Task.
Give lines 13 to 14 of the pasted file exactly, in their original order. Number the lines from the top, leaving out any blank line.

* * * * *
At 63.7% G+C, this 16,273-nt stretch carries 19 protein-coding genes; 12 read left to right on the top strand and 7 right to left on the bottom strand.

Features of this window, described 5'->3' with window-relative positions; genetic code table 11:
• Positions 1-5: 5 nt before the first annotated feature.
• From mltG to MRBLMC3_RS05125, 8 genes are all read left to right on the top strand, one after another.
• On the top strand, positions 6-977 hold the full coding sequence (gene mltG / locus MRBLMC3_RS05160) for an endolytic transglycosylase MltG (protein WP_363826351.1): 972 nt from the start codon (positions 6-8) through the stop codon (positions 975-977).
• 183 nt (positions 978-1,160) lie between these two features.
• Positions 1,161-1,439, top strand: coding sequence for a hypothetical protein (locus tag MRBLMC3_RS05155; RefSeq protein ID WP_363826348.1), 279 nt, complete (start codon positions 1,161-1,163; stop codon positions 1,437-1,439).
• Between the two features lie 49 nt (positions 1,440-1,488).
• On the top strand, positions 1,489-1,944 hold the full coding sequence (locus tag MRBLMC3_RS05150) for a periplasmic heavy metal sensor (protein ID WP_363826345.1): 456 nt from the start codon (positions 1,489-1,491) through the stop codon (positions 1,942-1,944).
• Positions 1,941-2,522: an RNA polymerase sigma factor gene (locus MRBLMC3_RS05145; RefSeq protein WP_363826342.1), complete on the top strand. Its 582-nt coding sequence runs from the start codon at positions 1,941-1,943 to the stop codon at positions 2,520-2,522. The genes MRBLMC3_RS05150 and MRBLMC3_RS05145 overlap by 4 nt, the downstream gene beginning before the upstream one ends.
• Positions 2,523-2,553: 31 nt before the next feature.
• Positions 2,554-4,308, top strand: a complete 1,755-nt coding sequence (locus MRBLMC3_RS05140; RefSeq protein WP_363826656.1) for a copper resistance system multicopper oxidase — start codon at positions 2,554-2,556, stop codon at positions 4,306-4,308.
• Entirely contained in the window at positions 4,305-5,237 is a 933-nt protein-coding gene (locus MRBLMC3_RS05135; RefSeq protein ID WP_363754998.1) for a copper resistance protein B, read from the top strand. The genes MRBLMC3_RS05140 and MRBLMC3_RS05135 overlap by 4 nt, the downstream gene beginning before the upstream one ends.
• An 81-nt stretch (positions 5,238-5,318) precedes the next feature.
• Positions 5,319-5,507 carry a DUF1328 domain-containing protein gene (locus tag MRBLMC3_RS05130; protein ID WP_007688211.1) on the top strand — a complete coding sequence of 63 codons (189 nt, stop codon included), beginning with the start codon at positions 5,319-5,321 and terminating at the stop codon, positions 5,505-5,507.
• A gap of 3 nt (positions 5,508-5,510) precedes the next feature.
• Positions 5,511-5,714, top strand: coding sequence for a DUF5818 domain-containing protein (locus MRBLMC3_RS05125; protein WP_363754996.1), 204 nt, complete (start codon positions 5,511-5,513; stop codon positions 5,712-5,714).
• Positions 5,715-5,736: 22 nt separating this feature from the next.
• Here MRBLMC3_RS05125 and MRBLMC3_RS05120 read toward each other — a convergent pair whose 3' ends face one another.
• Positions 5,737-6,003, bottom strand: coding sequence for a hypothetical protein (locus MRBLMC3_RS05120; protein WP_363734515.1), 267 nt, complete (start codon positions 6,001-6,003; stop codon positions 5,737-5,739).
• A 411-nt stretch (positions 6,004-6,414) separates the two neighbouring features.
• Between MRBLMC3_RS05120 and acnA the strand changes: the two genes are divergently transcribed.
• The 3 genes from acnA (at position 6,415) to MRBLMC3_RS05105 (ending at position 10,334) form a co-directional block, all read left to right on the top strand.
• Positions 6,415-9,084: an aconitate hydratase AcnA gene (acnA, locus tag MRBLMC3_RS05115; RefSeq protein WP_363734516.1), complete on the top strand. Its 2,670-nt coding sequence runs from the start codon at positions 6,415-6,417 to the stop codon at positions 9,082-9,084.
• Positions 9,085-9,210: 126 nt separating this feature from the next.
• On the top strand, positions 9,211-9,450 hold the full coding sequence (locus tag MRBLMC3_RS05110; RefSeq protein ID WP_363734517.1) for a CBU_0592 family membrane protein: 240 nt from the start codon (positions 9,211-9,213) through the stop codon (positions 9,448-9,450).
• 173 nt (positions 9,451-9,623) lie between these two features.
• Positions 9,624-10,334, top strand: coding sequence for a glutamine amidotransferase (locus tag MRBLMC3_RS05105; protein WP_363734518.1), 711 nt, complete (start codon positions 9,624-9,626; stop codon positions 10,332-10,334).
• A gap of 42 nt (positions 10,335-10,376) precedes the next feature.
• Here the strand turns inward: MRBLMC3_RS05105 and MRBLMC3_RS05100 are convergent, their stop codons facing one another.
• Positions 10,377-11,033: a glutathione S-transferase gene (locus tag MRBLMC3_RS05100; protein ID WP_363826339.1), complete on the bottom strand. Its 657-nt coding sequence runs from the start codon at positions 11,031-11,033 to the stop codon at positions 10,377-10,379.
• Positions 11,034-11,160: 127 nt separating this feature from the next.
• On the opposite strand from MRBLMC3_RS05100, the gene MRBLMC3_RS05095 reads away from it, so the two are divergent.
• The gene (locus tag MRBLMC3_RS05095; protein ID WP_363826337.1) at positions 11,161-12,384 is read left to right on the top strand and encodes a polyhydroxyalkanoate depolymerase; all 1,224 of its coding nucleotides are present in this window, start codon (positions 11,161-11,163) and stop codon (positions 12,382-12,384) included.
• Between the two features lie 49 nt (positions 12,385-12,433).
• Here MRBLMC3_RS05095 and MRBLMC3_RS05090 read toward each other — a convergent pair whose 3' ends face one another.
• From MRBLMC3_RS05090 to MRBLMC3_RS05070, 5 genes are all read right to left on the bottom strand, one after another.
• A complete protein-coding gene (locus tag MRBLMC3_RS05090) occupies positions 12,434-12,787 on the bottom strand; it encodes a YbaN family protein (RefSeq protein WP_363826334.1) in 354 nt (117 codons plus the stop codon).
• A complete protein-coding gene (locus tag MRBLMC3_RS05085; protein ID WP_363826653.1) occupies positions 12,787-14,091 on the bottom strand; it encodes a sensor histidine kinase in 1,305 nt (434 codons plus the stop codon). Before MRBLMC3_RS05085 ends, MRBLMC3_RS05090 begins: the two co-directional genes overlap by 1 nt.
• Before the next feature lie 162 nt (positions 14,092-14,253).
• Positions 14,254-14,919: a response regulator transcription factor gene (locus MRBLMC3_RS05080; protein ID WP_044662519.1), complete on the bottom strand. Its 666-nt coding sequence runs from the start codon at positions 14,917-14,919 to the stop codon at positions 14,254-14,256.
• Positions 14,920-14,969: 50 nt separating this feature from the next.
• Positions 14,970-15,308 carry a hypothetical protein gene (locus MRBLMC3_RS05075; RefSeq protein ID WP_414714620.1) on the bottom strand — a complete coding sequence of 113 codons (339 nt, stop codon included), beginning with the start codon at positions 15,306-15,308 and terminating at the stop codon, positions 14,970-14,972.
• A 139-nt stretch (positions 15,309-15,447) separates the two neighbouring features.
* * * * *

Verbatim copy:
• Entirely contained in the window at positions 4,305-5,237 is a 933-nt protein-coding gene (locus MRBLMC3_RS05135; RefSeq protein ID WP_363754998.1) for a copper resistance protein B, read from the top strand. The genes MRBLMC3_RS05140 and MRBLMC3_RS05135 overlap by 4 nt, the downstream gene beginning before the upstream one ends.
• An 81-nt stretch (positions 5,238-5,318) precedes the next feature.